the Skull-House is a
journey cast in the epic mode. Brain,
its hero(ine), is perhaps
the most complex and elegant achievement of this universe. Brain's
quest to unravel the chemistry
of its circuits and the mystery of their projections, including
the "hard problem" of consciousness,
adds humor to
the science and relief that my path is not a pathology, but metaphor, mythology, etymology, hierology and
some devices of electracy.
Because it draws upon the singular experiences that cause its topography to be unique, Brain is outfitted in
the first person, while its journey is both modular
and interdependent. Each segment begins with three buttons:
PRETEXT prepares the distance
to be covered.
LOG-BOOK, a journal endowed
with tropes, images, animated or
not, quotes, poems, dreams, along with links to a paratext of
references, citations, and additional information, is the project's soul,
being in the world and of the mind.
Beneath these, variously named
buttons lead to neurophysiological illustrations .
its quest to understand itself, Brain is set adrift on a
stormy sea of ideas. There are numinous
adventures, and a beckoning horizon that
serves as a learning curve "linking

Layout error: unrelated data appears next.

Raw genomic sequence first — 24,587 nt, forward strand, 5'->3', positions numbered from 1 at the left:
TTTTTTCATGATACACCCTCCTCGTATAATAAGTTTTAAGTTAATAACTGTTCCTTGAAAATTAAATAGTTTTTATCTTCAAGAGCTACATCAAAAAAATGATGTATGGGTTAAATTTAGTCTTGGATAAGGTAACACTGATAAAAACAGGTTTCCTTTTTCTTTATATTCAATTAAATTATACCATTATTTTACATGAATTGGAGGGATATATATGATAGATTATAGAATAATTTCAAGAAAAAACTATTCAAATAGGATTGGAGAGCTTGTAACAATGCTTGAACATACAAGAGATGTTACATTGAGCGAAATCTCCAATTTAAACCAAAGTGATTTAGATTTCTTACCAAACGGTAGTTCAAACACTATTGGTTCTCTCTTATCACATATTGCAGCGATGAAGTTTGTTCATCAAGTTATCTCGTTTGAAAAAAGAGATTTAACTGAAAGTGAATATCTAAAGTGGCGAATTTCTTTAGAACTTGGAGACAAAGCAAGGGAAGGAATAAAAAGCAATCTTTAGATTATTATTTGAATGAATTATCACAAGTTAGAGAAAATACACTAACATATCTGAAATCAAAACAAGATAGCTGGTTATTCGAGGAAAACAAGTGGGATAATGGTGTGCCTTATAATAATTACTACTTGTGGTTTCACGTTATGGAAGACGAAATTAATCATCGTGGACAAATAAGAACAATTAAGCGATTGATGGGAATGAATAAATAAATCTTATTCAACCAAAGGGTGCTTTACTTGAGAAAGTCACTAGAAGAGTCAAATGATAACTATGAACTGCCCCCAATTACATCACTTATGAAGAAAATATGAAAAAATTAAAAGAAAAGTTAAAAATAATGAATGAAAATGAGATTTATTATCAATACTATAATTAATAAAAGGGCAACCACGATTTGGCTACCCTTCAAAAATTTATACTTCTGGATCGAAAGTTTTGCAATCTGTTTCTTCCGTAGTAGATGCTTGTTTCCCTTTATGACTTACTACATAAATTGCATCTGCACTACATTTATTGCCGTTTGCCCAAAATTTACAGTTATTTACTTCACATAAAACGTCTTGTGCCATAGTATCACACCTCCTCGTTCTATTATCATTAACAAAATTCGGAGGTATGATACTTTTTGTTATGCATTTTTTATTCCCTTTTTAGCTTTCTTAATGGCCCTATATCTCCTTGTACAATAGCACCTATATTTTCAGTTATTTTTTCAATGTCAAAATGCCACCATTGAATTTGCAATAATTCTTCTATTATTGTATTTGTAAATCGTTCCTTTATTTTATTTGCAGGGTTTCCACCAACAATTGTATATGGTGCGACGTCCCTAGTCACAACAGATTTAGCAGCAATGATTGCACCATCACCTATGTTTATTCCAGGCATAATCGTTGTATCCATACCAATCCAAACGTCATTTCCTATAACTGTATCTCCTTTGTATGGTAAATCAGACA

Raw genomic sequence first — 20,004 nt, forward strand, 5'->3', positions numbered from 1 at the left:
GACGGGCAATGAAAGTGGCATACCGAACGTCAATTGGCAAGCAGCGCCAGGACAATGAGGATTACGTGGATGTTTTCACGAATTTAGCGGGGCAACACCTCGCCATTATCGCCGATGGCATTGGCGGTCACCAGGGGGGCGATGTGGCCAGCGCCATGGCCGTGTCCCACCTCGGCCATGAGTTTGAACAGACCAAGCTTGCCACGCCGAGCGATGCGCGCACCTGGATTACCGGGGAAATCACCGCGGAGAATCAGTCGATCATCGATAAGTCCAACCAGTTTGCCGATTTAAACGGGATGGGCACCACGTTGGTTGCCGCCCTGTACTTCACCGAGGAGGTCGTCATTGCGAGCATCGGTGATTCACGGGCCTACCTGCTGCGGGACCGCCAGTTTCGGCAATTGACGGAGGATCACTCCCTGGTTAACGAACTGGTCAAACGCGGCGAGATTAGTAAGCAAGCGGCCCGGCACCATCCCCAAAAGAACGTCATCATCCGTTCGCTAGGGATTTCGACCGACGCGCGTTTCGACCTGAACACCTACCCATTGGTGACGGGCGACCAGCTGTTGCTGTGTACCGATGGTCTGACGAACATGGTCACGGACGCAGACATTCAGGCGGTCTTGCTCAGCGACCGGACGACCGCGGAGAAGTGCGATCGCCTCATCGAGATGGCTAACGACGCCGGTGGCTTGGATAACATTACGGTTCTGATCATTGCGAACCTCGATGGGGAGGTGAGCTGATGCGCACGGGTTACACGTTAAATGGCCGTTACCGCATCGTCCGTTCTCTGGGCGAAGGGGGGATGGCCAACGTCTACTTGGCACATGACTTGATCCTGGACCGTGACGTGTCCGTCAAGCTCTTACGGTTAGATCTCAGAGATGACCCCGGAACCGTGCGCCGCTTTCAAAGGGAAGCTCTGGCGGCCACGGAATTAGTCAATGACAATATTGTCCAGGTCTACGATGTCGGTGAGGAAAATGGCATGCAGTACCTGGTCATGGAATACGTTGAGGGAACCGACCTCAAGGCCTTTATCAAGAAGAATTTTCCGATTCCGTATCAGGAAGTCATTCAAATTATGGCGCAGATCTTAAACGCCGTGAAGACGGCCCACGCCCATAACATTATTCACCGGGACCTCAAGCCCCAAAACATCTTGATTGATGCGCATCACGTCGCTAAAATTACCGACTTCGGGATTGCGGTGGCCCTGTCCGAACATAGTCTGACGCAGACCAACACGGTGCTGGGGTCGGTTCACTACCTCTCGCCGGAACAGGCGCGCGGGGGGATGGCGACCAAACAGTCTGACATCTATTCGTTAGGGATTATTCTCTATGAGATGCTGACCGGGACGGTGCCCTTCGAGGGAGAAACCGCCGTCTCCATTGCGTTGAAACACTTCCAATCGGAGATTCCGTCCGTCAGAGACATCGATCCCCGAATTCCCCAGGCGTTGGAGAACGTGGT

acts and footsteps," and conjuring a mind that describes a journey
while unpacking a poet's life.
This project is dedicated to artists
from antiquity to the Digital Age whose work
mine; along with friends and colleagues who have been encouraging
over the five years of its making; in particular: Kevin
Campbell, Claire Dunsmore, Ed Falco, Roy Ascott, Neil Greenberg,
Len Hatfield, Deena Larsen, Jennifer Ley, Talan Memmott, David
H. Rosen, Christopher Shultis, Alan Sondheim, and Gregory Ulmer.
Sections of Inside
the Skull-House have been published in the following journals:
RIDING THE MERIDIAN: www.heelstone.com/meridian
NEW RIVER: www.cddc.vt.edu/journals/newriver
Exhibition of Hypertext Poetics," MacKenzie University,
São Paulo, Brazil, 8-11 October 2001.
"Aldeburgh Poetry Festival," Aldeburgh, England, 1-3 November 2002.